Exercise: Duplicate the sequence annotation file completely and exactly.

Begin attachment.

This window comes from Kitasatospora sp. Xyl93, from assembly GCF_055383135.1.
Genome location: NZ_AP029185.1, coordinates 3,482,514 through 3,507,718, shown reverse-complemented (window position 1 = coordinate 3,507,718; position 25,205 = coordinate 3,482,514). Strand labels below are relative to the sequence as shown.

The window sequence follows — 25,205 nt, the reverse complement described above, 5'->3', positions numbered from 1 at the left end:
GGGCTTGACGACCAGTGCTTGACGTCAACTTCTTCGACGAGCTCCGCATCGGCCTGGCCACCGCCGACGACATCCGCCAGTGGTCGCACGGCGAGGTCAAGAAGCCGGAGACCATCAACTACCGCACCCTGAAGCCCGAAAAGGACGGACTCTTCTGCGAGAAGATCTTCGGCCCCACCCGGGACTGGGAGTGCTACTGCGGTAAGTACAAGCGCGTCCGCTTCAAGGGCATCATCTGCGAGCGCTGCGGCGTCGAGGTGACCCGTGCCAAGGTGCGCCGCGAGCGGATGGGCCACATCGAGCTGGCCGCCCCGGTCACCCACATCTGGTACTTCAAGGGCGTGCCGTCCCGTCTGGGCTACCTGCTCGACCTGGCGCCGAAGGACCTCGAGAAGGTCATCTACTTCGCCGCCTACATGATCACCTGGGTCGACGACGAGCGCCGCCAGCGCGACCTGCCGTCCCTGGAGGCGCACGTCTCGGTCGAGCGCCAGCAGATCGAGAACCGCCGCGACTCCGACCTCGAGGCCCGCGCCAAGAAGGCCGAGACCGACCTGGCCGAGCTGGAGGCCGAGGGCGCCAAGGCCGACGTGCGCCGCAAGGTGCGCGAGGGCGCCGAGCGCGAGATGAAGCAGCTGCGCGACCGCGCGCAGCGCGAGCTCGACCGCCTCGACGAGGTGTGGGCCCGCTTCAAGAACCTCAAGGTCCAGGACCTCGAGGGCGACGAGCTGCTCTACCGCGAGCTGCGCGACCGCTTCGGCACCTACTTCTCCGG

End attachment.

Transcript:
This window comes from Kitasatospora sp. Xyl93, from assembly GCF_055383135.1.
Genome location: NZ_AP029185.1, coordinates 3,482,514 through 3,507,718, shown reverse-complemented (window position 1 = coordinate 3,507,718; position 25,205 = coordinate 3,482,514). Strand labels below are relative to the sequence as shown.

The window sequence follows — 25,205 nt, the reverse complement described above, 5'->3', positions numbered from 1 at the left end:
GGGCTTGACGACCAGTGCTTGACGTCAACTTCTTCGACGAGCTCCGCATCGGCCTGGCCACCGCCGACGACATCCGCCAGTGGTCGCACGGCGAGGTCAAGAAGCCGGAGACCATCAACTACCGCACCCTGAAGCCCGAAAAGGACGGACTCTTCTGCGAGAAGATCTTCGGCCCCACCCGGGACTGGGAGTGCTACTGCGGTAAGTACAAGCGCGTCCGCTTCAAGGGCATCATCTGCGAGCGCTGCGGCGTCGAGGTGACCCGTGCCAAGGTGCGCCGCGAGCGGATGGGCCACATCGAGCTGGCCGCCCCGGTCACCCACATCTGGTACTTCAAGGGCGTGCCGTCCCGTCTGGGCTACCTGCTCGACCTGGCGCCGAAGGACCTCGAGAAGGTCATCTACTTCGCCGCCTACATGATCACCTGGGTCGACGACGAGCGCCGCCAGCGCGACCTGCCGTCCCTGGAGGCGCACGTCTCGGTCGAGCGCCAGCAGATCGAGAACCGCCGCGACTCCGACCTCGAGGCCCGCGCCAAGAAGGCCGAGACCGACCTGGCCGAGCTGGAGGCCGAGGGCGCCAAGGCCGACGTGCGCCGCAAGGTGCGCGAGGGCGCCGAGCGCGAGATGAAGCAGCTGCGCGACCGCGCGCAGCGCGAGCTCGACCGCCTCGACGAGGTGTGGGCCCGCTTCAAGAACCTCAAGGTCCAGGACCTCGAGGGCGACGAGCTGCTCTACCGCGAGCTGCGCGACCGCTTCGGCACCTACTTCTCCGG